Some Saudi scholars like Sheikh Mohamed al-Arefe, a controversial ultra-conservative, known for his misogynist and anti-Shiite tirades, who ranks among the top 100 global and top 10 Arab social media personalities with 21.6 million followers on Twitter and 24.3 million on Facebook boast a larger following in Algeria than in the kingdom itself.

The study concluded that Mr. Al-Arefe had two million Algerian followers as opposed to 1.3 million Saudis.

Algerian media reports, echoing secular concerns, detailed earlier this year Saudi propagation of a quietist, apolitical yet supremacist and anti-pluralistic form of Islam in the North African country. The media published a letter by a prominent Saudi scholar that appointed three ultra-conservative Algerian clerics as representatives of Salafism.

“While Saudi Arabia tries to promote the image of a country that is ridding itself of its fanatics, it sends to other countries the most radical of its doctrines,” asserted independent Algerian newspaper El Watan.

El Watan and other media reproduced a letter written by Saudi Sheikh Hadi Ben Ali Al-Madkhali, a scion of Sheikh Rabia Al-Madkhali, the intellectual father of what French Islam scholar Stephane Lacroix terms a loyalist strand of Salafism that projects the kingdom as the ideal place for those who seek a pure Islam that has not been compromised by non-Muslim cultural practices and secularism.

The letter appoints three prominent Algerian scholars, including Mohamed Ali Ferkous, widely viewed as the spiritual guide of Algerian Madkhalists, as Salafism’s representatives in Algeria.

“Madkhalism…(is) perhaps Saudi Arabia’s own Trojan Horse,” quipped North Africa scholar George Joffe. “State-approved imams in Algeria now find themselves under considerable pressure, in mosques that have been targeted, to adapt their teachings and doctrines to Salafi precept, even if this challenges the authority of the ministry of religious affairs,” Mr. Joffe added.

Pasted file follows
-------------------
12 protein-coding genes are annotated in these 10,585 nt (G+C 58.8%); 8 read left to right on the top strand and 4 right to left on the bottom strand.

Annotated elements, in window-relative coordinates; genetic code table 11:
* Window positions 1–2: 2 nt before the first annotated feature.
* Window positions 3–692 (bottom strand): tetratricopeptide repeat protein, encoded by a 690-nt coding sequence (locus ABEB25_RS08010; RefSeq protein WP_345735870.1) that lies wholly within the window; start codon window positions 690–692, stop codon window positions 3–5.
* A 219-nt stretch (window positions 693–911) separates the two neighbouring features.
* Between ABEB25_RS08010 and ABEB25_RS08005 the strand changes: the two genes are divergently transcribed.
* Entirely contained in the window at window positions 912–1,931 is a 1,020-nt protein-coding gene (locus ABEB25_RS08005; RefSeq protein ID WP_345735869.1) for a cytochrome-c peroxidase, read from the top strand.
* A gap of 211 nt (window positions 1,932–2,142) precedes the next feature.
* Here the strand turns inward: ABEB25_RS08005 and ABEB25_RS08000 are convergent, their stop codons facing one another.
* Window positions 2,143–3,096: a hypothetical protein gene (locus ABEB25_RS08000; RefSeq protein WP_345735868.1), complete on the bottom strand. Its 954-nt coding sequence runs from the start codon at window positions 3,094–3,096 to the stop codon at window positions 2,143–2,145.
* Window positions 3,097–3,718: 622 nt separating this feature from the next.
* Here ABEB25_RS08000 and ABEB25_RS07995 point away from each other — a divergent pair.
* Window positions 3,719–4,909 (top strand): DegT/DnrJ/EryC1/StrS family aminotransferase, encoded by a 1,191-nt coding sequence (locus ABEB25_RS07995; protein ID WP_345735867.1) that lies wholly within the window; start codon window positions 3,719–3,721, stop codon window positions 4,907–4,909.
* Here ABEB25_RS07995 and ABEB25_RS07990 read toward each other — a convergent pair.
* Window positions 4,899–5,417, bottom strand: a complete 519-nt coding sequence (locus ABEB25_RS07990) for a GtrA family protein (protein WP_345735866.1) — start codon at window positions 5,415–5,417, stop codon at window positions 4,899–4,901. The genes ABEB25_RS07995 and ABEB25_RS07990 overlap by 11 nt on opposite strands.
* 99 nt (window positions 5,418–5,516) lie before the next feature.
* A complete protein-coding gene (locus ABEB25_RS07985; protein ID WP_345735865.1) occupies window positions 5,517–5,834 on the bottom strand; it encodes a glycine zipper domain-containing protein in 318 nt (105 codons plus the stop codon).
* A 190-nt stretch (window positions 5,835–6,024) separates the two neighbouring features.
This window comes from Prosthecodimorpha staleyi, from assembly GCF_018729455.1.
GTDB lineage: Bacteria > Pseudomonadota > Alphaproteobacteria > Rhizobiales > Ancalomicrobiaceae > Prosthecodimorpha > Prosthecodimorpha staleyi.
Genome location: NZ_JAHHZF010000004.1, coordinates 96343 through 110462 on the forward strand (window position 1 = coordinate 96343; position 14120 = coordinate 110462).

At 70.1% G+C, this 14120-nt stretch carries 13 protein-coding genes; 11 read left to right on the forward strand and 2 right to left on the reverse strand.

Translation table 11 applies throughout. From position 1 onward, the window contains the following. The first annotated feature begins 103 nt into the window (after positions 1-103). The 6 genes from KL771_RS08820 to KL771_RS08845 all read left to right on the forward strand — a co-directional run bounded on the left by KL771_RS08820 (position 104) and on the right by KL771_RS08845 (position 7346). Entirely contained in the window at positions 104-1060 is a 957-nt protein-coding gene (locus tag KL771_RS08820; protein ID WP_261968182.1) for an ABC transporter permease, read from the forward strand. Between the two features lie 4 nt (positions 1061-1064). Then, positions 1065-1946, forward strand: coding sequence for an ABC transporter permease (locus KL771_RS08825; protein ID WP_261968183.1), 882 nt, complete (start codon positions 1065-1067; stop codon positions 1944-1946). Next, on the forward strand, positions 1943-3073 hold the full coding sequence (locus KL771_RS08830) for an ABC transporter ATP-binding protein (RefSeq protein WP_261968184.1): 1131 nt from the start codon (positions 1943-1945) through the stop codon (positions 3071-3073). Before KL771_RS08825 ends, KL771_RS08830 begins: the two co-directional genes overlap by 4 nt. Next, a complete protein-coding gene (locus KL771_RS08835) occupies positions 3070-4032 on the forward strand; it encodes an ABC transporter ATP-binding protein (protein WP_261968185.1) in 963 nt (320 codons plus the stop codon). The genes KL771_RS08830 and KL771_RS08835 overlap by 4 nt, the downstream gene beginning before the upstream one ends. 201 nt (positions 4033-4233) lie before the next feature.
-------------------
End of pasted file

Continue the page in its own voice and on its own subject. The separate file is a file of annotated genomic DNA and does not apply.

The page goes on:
The mixed results of the Algerian government’s effort to control and use religion are replicated across the Muslim world.

Pakistan, a country in which ultra-conservatism and militancy has over decades been woven into the fabric of the state and society and that is struggling with political violence against the state as well as minorities, serves as an example of the risks involved in playing politics with religion and state support for non-pluralistic, intolerant and supremacist interpretations of Islam.

Attempting to rollback the fallout of such policies is proving to be a gargantuan task. The Pakistani government earlier this year launched a pilot project in Islamabad to regulate Friday prayer sermons. The problem is that it controls a mere 86 of the city’s 1,003 mosques.

Some critics warn that Turkish President Recep Tayyip Erdogan may be taking his country down a road like that of Pakistan. They compare the Turkish leader to former Pakistani ruler General Zia ul-Haq who in the 1980s accelerated Islamization of Pakistani society.